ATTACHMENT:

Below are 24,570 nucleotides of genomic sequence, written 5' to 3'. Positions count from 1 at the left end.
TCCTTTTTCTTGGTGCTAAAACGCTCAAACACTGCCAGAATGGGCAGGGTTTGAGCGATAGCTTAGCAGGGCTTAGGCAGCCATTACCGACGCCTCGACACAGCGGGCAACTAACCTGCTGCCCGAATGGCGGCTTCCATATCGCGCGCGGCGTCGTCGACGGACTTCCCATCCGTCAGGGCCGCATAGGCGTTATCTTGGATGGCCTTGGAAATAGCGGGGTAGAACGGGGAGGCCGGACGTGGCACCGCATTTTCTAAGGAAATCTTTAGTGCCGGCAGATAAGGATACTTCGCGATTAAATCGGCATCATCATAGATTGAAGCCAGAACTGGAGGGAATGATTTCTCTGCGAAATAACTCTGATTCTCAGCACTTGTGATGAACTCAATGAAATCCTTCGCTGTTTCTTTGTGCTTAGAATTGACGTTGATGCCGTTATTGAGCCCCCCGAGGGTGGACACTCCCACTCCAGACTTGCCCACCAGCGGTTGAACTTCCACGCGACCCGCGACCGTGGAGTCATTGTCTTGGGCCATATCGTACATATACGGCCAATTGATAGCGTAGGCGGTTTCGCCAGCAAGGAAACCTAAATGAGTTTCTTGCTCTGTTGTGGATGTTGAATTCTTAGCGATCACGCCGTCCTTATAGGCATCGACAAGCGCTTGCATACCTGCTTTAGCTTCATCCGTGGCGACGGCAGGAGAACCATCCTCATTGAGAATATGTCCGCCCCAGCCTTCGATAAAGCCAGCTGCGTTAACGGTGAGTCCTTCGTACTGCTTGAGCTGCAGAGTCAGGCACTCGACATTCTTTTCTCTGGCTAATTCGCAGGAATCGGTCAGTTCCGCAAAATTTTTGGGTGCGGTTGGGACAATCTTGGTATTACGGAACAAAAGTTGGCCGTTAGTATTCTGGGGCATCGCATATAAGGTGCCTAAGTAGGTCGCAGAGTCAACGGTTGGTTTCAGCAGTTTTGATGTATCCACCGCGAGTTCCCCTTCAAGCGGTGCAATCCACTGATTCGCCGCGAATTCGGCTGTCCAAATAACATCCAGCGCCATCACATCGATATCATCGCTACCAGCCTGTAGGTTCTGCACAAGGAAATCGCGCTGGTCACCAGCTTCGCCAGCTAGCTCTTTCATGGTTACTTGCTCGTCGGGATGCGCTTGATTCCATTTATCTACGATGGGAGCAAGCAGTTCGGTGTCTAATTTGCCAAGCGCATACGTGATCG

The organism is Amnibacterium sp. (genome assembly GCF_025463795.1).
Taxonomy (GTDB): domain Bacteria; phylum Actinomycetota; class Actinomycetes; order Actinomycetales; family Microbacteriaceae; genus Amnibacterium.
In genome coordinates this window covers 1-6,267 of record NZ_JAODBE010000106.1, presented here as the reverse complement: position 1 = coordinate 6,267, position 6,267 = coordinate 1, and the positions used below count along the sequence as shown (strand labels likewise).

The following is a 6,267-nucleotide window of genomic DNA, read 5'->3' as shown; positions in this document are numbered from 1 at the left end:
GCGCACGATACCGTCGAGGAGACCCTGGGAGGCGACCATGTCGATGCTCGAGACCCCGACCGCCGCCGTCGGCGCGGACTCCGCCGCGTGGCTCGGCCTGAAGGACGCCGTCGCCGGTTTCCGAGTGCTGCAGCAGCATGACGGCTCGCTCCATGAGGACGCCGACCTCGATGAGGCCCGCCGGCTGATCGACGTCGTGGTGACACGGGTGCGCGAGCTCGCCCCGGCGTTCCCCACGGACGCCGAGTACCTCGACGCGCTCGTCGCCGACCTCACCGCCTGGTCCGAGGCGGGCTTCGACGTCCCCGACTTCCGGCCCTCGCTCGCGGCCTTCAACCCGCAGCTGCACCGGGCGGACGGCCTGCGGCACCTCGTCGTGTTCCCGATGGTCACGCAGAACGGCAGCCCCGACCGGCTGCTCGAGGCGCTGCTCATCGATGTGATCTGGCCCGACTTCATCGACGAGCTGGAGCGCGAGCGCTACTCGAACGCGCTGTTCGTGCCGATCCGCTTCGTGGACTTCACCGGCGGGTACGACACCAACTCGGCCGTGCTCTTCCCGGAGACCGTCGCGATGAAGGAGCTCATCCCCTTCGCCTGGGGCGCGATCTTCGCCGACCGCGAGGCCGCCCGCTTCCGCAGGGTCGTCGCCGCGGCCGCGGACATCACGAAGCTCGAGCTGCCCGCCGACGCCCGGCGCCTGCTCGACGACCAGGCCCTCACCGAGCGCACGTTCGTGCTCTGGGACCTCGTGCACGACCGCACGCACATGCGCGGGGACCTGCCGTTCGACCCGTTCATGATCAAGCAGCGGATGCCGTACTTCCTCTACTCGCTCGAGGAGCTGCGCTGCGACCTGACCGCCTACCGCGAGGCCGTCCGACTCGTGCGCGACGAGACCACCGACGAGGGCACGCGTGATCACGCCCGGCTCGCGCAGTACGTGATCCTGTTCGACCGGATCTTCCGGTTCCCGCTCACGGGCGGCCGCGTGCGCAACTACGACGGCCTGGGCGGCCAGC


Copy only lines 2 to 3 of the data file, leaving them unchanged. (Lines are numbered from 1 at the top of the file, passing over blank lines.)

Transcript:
TCCTTTTTCTTGGTGCTAAAACGCTCAAACACTGCCAGAATGGGCAGGGTTTGAGCGATAGCTTAGCAGGGCTTAGGCAGCCATTACCGACGCCTCGACACAGCGGGCAACTAACCTGCTGCCCGAATGGCGGCTTCCATATCGCGCGCGGCGTCGTCGACGGACTTCCCATCCGTCAGGGCCGCATAGGCGTTATCTTGGATGGCCTTGGAAATAGCGGGGTAGAACGGGGAGGCCGGACGTGGCACCGCATTTTCTAAGGAAATCTTTAGTGCCGGCAGATAAGGATACTTCGCGATTAAATCGGCATCATCATAGATTGAAGCCAGAACTGGAGGGAATGATTTCTCTGCGAAATAACTCTGATTCTCAGCACTTGTGATGAACTCAATGAAATCCTTCGCTGTTTCTTTGTGCTTAGAATTGACGTTGATGCCGTTATTGAGCCCCCCGAGGGTGGACACTCCCACTCCAGACTTGCCCACCAGCGGTTGAACTTCCACGCGACCCGCGACCGTGGAGTCATTGTCTTGGGCCATATCGTACATATACGGCCAATTGATAGCGTAGGCGGTTTCGCCAGCAAGGAAACCTAAATGAGTTTCTTGCTCTGTTGTGGATGTTGAATTCTTAGCGATCACGCCGTCCTTATAGGCATCGACAAGCGCTTGCATACCTGCTTTAGCTTCATCCGTGGCGACGGCAGGAGAACCATCCTCATTGAGAATATGTCCGCCCCAGCCTTCGATAAAGCCAGCTGCGTTAACGGTGAGTCCTTCGTACTGCTTGAGCTGCAGAGTCAGGCACTCGACATTCTTTTCTCTGGCTAATTCGCAGGAATCGGTCAGTTCCGCAAAATTTTTGGGTGCGGTTGGGACAATCTTGGTATTACGGAACAAAAGTTGGCCGTTAGTATTCTGGGGCATCGCATATAAGGTGCCTAAGTAGGTCGCAGAGTCAACGGTTGGTTTCAGCAGTTTTGATGTATCCACCGCGAGTTCCCCTTCAAGCGGTGCAATCCACTGATTCGCCGCGAATTCGGCTGTCCAAATAACATCCAGCGCCATCACATCGATATCATCGCTACCAGCCTGTAGGTTCTGCACAAGGAAATCGCGCTGGTCACCAGCTTCGCCAGCTAGCTCTTTCATGGTTACTTGCTCGTCGGGATGCGCTTGATTCCATTTATCTACGATGGGAGCAAGCAGTTCGGTGTCTAATTTGCCAAGCGCATACGTGATCG

The organism is Amnibacterium sp. (genome assembly GCF_025463795.1).